I first wrote a song when I was less than a decade old. It was a silly, simple song about how I loved my family. I even took the time to write it down. Just a few years later, I would fashion a "guitar" out of a tennis racquet and a couple of old shoe laces for a guitar strap. I suppose this falls somewhere between an air guitar and the real thing.
I had a good friend in college who was a writer. It was her self-evident and inescapable truth. I found her one morning in the dining hall writing, as always, in her journal. She was not only a good writer, but she had that insanely beautiful penmanship I've always wished I had. Myself having changed majors a number of times (I started in the music school and ended up a politics major), I told her that I envied her because she knew who she was. Without hesitation, she replied that she envied me. I asked her why. "Because you have a choice," she told me.
Whatever choices I've made in life, that songwriting impulse has never left me, even when I had all but convinced myself it was nothing more than an odd, useless pastime. Well, it did serve some use as cheap therapy. Eventually, there was no longer any reasonable way to avoid the truth that songwriting is a fundamental part of who I am. Brown hair, brown eyes, songwriter. I did know who I was.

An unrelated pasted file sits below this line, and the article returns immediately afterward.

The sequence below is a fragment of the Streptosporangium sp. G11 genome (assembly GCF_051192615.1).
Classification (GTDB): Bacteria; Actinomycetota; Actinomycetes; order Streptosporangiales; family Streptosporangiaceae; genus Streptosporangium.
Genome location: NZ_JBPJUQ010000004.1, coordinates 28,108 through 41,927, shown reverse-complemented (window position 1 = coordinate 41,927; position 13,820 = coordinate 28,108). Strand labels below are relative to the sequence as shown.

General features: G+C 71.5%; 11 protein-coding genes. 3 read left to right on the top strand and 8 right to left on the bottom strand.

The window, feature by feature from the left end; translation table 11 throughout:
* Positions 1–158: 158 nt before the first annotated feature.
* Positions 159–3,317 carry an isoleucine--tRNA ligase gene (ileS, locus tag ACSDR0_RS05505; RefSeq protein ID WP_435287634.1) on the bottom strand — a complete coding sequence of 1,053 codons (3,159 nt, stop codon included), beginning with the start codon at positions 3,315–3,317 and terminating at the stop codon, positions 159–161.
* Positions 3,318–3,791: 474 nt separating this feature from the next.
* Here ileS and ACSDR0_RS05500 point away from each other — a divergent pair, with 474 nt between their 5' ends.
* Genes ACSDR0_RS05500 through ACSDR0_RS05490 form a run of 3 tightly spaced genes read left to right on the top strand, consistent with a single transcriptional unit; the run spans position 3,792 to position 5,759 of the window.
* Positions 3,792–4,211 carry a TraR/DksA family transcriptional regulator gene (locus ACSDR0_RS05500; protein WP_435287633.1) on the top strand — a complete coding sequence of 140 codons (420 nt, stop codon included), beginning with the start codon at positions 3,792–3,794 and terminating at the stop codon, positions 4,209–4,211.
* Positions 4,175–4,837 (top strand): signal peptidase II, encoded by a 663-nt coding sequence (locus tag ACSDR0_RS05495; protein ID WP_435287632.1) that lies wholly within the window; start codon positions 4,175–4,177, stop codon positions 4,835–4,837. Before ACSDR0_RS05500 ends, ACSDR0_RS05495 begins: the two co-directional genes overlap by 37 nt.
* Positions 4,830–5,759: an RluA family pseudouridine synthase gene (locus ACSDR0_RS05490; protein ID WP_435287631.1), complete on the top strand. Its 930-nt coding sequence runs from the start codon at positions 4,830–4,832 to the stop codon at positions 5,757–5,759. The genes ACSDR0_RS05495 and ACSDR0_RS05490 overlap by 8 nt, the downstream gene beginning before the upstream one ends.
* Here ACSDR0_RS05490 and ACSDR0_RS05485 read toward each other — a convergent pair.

So I decided to attend a songwriting workshop almost four years ago, in Port Aransas, Texas. When I first arrived, I had an odd moment of panic. I thought, what am I doing here, I don't belong here, this is stupid, what was I thinking?
Then I met the workshop organizers, fellow musicians and songwriters, and they were both so welcoming and generous that I did an about-face and spent the next several hours in my hotel room playing my guitar and singing in a gleeful state. That feeling persisted as I quickly got to know the other songwriters at the workshop. I had finally met my tribe. I felt like the prodigal songwriter.
Whatever happens along the way, I am better for choosing to do all I can, at last, to set myself free on this path. After all, as songwriters will tell you when they’re being honest, we’re no fun to be around when we aren’t writing.